For newspapers, there is no magic bullet.
- Aggregation/curation: I'm still waiting for the first big newspaper site to take a serious crack at aggregating all the local news and information it can find, regardless of source, and establishing itself as the expert on all things local. (Hint: Watch the Chicago Tribune to break the mold here in the next few weeks.) It's a logical extension of the local brand, and it's a lot cheaper than putting more reporters on the street.
- Vertical products: One of the most broken things about the newspaper business is the "all things to all people" model. By trying to do a little of everything, newspapers don't really do anything well—for readers or for advertisers. New products that focus on specific, vertical audiences should be the wave of the future, but so far they're barely even a trickle (let's see—there's Gannett's MomsLikeMe franchise, and then...not much else).
- Hyperlocal: Just about everything else you can think of—national news, international news, movie reviews, even sports—is done as well or better on the Web. Which leaves local as the last truly defensible newspaper franchise (at least until some startup figures it out). Newspapers should be reorganizing their staffs around local news and information, aggregating where possible and reaching out to blogs and user-generated content to fill the holes. That can result in a package of unique content that readers can't get anywhere else.
- SEO: Instead of thinking of Google as the enemy, find ways to use it better. Search-engine optimization is standard procedure for successful Web sites, but all but unheard-of among newspaper sites. (Want proof? Search for a big local issue, name or icon, and see if the local newspaper site appears anywhere near the top of the results.) Newspaper sites should be doing everything they can to draw in readers who are searching for information that's all but hidden on their sites.
- New forms of advertising: Banner ads are so...1997. Interstitials, pop-ups and intrusive ads are so...obnoxious. Classifieds are so...dead. Meanwhile, Google is making money off of local search, other non-newspaper companies are pioneering things like click-per-call and pay-per-click, and various startups are perfecting cheap ways to create and sell local ads. Could it be that newspapers are having trouble making online advertising revenue grow because they're selling the wrong kinds of online ads? Hmmm.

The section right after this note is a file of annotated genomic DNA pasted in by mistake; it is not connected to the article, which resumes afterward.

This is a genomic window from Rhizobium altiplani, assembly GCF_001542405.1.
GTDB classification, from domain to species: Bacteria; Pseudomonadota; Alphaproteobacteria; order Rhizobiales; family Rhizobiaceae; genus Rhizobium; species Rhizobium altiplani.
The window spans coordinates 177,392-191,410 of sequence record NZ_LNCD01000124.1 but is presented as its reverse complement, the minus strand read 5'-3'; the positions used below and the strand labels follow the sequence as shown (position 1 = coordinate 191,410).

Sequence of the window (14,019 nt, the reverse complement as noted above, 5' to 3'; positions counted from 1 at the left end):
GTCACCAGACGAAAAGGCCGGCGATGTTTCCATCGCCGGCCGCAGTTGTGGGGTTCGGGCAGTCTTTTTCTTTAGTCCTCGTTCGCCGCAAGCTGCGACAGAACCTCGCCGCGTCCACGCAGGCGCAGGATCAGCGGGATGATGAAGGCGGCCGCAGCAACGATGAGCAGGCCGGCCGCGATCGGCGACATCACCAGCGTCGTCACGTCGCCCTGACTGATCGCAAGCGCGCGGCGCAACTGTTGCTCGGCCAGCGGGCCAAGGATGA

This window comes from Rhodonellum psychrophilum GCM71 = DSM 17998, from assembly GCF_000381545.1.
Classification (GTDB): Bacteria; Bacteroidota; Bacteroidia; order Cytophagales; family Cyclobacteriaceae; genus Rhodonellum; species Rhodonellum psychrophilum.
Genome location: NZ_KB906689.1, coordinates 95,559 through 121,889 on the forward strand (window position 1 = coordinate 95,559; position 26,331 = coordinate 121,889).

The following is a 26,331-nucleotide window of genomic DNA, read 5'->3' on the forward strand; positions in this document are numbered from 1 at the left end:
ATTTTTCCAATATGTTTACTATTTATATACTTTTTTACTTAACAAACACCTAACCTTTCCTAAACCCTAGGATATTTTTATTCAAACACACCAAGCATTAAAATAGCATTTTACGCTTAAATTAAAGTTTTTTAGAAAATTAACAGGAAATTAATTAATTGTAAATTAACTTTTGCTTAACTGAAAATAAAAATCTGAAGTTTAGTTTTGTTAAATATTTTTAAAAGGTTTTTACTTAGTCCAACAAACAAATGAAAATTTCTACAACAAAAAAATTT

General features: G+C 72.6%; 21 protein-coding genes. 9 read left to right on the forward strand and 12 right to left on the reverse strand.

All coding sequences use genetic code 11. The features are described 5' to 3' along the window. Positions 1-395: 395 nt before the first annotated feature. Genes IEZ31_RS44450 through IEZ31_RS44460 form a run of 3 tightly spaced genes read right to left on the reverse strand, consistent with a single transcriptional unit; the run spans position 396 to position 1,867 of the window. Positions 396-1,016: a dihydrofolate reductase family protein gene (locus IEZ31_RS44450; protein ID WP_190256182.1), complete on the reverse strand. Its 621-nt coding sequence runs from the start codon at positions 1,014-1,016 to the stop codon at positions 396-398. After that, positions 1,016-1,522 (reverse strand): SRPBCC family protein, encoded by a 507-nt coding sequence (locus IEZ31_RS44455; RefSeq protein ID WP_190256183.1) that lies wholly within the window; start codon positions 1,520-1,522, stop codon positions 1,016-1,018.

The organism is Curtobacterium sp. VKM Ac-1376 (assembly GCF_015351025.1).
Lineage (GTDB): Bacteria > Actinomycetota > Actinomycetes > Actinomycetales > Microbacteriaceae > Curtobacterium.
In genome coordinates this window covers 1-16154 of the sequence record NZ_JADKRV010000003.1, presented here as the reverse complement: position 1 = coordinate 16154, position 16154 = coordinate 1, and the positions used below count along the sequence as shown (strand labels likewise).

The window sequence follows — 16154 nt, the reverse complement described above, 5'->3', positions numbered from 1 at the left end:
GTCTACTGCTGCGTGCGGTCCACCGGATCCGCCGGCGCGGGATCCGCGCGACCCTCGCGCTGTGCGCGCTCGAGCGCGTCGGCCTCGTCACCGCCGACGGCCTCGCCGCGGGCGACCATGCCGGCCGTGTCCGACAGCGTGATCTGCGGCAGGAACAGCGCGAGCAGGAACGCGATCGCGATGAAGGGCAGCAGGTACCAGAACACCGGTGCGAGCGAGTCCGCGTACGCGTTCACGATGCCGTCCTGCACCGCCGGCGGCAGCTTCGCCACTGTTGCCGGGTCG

- Expanding the advertiser base: Newspapers—including their Web sites—tend to focus on traditional advertising categories like banks, real estate, autos and retail. Quick, name four businesses you don't want anything to do with in this economy. Meanwhile, smaller, non-traditional local advertisers (plumbers, nail salons, cafes, you name it) are trying to figure out how to advertise online. Newspapers need to connect with them, pronto.
- Mobile distribution: Everybody's got a cellphone these days. But most newspaper sites don't reach them. Traffic alerts, headlines, latest scores, etc., are valuable pieces of information that readers want, and that newspapers can deliver via SMS, text or iPhone apps (with advertising and/or sponsorships, no less). But few papers do this well or consistently. In the same category: headlines and alerts via Twitter and RSS. Take these very seriously—don't pay them lip service or outsource them.